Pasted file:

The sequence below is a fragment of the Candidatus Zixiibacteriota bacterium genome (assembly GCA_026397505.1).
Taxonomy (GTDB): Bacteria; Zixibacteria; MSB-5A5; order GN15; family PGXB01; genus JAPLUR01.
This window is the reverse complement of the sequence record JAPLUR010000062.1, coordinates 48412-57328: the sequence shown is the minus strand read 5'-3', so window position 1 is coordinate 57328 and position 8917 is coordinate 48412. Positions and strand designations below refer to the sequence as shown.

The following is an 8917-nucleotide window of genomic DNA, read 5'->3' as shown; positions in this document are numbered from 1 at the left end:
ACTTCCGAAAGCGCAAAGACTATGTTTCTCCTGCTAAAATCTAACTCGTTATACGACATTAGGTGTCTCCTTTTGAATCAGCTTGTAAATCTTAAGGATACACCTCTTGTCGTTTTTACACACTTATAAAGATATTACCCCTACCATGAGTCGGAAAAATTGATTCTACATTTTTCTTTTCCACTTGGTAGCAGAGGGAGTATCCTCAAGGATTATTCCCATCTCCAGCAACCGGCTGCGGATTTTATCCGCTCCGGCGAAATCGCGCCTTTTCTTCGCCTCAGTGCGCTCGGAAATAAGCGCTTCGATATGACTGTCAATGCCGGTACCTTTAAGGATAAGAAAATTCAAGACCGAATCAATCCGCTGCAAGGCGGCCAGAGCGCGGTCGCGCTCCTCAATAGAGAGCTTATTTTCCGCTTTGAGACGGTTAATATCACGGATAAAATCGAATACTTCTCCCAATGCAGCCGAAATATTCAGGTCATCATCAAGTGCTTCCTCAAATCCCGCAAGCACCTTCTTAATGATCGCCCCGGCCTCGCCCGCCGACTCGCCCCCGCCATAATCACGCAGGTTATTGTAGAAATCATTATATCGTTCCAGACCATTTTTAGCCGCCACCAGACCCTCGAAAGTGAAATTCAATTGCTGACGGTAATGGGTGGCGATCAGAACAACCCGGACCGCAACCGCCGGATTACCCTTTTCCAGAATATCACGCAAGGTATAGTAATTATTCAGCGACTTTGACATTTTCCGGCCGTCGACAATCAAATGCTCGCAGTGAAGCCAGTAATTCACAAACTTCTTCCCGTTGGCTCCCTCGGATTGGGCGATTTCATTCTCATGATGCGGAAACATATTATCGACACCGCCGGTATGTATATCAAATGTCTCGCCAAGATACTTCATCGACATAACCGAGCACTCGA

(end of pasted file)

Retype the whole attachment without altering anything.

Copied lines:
The sequence below is a fragment of the Candidatus Zixiibacteriota bacterium genome (assembly GCA_026397505.1).
Taxonomy (GTDB): Bacteria; Zixibacteria; MSB-5A5; order GN15; family PGXB01; genus JAPLUR01.
This window is the reverse complement of the sequence record JAPLUR010000062.1, coordinates 48412-57328: the sequence shown is the minus strand read 5'-3', so window position 1 is coordinate 57328 and position 8917 is coordinate 48412. Positions and strand designations below refer to the sequence as shown.

The following is an 8917-nucleotide window of genomic DNA, read 5'->3' as shown; positions in this document are numbered from 1 at the left end:
ACTTCCGAAAGCGCAAAGACTATGTTTCTCCTGCTAAAATCTAACTCGTTATACGACATTAGGTGTCTCCTTTTGAATCAGCTTGTAAATCTTAAGGATACACCTCTTGTCGTTTTTACACACTTATAAAGATATTACCCCTACCATGAGTCGGAAAAATTGATTCTACATTTTTCTTTTCCACTTGGTAGCAGAGGGAGTATCCTCAAGGATTATTCCCATCTCCAGCAACCGGCTGCGGATTTTATCCGCTCCGGCGAAATCGCGCCTTTTCTTCGCCTCAGTGCGCTCGGAAATAAGCGCTTCGATATGACTGTCAATGCCGGTACCTTTAAGGATAAGAAAATTCAAGACCGAATCAATCCGCTGCAAGGCGGCCAGAGCGCGGTCGCGCTCCTCAATAGAGAGCTTATTTTCCGCTTTGAGACGGTTAATATCACGGATAAAATCGAATACTTCTCCCAATGCAGCCGAAATATTCAGGTCATCATCAAGTGCTTCCTCAAATCCCGCAAGCACCTTCTTAATGATCGCCCCGGCCTCGCCCGCCGACTCGCCCCCGCCATAATCACGCAGGTTATTGTAGAAATCATTATATCGTTCCAGACCATTTTTAGCCGCCACCAGACCCTCGAAAGTGAAATTCAATTGCTGACGGTAATGGGTGGCGATCAGAACAACCCGGACCGCAACCGCCGGATTACCCTTTTCCAGAATATCACGCAAGGTATAGTAATTATTCAGCGACTTTGACATTTTCCGGCCGTCGACAATCAAATGCTCGCAGTGAAGCCAGTAATTCACAAACTTCTTCCCGTTGGCTCCCTCGGATTGGGCGATTTCATTCTCATGATGCGGAAACATATTATCGACACCGCCGGTATGTATATCAAATGTCTCGCCAAGATACTTCATCGACATAACCGAGCACTCGA